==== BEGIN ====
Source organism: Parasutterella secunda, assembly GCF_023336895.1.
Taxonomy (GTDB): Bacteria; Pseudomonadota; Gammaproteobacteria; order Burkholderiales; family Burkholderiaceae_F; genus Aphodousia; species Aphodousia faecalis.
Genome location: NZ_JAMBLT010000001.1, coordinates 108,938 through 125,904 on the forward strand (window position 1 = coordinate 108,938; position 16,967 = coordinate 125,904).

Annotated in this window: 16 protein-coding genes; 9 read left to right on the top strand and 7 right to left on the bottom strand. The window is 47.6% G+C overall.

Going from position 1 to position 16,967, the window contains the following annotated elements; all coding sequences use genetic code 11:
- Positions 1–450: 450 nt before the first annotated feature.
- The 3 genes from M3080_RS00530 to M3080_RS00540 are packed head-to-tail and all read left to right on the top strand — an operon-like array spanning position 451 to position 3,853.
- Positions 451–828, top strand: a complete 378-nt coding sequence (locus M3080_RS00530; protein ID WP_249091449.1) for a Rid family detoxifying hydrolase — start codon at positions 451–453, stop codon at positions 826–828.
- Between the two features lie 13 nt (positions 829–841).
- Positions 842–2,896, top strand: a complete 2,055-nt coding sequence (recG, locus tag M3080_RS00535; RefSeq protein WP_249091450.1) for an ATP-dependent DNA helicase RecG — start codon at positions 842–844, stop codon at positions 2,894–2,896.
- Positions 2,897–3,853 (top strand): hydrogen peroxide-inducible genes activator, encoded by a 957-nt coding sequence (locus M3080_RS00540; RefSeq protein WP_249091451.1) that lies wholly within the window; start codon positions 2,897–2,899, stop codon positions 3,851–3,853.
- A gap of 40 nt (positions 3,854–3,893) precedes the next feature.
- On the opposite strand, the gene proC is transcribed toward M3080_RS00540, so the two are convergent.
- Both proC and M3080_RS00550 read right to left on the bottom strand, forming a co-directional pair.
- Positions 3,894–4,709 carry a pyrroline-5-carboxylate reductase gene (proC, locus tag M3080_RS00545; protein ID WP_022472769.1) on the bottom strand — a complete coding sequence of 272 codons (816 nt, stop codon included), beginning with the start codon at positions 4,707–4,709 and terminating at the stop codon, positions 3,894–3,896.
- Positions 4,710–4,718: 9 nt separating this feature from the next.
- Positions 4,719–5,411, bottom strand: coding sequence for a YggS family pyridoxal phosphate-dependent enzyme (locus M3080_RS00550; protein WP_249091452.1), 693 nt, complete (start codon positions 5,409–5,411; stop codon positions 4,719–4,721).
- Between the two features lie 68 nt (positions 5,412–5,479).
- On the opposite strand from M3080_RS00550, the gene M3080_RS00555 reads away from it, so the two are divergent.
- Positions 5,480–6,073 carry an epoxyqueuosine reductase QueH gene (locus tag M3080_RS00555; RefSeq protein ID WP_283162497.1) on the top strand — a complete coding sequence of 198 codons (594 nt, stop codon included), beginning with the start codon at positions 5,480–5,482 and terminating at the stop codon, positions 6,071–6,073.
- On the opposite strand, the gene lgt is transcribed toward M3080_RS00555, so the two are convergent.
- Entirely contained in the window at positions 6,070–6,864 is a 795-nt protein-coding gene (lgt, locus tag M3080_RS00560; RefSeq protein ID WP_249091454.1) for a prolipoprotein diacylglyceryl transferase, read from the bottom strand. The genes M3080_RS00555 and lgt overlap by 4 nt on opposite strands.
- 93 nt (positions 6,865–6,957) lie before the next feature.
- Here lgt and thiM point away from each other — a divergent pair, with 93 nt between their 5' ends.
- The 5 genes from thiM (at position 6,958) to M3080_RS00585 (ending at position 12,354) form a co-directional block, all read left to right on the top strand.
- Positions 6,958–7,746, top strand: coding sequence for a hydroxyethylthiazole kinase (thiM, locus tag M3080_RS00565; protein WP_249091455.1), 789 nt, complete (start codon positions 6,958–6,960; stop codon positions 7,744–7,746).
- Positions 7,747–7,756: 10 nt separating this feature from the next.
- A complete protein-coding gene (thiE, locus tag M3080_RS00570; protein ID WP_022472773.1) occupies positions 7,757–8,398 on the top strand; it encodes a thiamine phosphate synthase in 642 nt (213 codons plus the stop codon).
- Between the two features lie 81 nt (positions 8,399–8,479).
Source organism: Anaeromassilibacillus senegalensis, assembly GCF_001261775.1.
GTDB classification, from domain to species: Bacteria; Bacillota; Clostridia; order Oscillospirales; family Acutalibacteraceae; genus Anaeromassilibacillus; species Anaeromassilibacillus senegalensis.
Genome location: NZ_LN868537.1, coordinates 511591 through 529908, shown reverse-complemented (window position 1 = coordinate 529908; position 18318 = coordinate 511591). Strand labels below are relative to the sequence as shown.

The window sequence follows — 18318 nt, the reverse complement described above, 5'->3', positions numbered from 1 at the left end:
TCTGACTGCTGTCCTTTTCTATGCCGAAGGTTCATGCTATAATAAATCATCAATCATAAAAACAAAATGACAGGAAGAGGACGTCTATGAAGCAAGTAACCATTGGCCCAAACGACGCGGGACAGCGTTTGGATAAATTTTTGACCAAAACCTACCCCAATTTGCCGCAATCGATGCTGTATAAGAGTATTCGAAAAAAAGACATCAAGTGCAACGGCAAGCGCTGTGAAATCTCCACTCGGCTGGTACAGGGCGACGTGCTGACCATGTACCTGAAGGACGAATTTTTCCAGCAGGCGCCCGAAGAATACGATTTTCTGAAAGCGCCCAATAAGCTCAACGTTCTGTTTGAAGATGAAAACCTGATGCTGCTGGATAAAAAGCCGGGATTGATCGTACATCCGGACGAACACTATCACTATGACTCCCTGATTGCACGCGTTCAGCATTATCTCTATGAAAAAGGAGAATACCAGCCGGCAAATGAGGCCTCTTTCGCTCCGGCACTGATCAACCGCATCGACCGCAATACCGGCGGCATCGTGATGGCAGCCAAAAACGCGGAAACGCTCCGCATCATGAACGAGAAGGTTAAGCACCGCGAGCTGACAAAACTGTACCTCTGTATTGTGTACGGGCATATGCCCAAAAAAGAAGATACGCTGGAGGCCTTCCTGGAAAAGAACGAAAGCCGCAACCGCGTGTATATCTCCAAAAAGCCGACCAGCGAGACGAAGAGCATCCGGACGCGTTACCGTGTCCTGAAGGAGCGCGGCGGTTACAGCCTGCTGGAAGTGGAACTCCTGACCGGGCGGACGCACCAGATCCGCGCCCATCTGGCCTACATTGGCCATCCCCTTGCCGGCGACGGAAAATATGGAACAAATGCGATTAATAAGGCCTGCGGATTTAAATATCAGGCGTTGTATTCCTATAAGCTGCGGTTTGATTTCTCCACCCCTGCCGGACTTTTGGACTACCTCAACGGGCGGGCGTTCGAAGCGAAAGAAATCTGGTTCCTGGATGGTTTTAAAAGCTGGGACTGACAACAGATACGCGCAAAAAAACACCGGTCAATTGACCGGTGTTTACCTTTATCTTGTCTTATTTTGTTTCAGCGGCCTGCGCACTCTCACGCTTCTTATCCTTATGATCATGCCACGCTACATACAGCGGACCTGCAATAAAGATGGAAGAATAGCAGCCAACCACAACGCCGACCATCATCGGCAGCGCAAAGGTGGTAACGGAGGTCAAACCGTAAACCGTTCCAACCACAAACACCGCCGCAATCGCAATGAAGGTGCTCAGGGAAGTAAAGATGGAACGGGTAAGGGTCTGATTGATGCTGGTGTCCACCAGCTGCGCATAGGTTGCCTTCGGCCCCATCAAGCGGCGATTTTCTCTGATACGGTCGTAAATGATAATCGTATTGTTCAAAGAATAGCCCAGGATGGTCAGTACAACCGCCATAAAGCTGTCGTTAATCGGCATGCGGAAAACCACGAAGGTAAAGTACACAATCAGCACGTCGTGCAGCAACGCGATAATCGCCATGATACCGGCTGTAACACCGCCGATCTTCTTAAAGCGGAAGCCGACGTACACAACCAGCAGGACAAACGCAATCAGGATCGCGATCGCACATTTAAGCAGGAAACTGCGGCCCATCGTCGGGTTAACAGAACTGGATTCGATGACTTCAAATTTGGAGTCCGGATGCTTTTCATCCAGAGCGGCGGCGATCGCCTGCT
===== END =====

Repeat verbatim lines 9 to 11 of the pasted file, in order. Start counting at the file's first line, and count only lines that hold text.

- Between the two features lie 13 nt (positions 829–841).
- Positions 842–2,896, top strand: a complete 2,055-nt coding sequence (recG, locus tag M3080_RS00535; RefSeq protein WP_249091450.1) for an ATP-dependent DNA helicase RecG — start codon at positions 842–844, stop codon at positions 2,894–2,896.
- Positions 2,897–3,853 (top strand): hydrogen peroxide-inducible genes activator, encoded by a 957-nt coding sequence (locus M3080_RS00540; RefSeq protein WP_249091451.1) that lies wholly within the window; start codon positions 2,897–2,899, stop codon positions 3,851–3,853.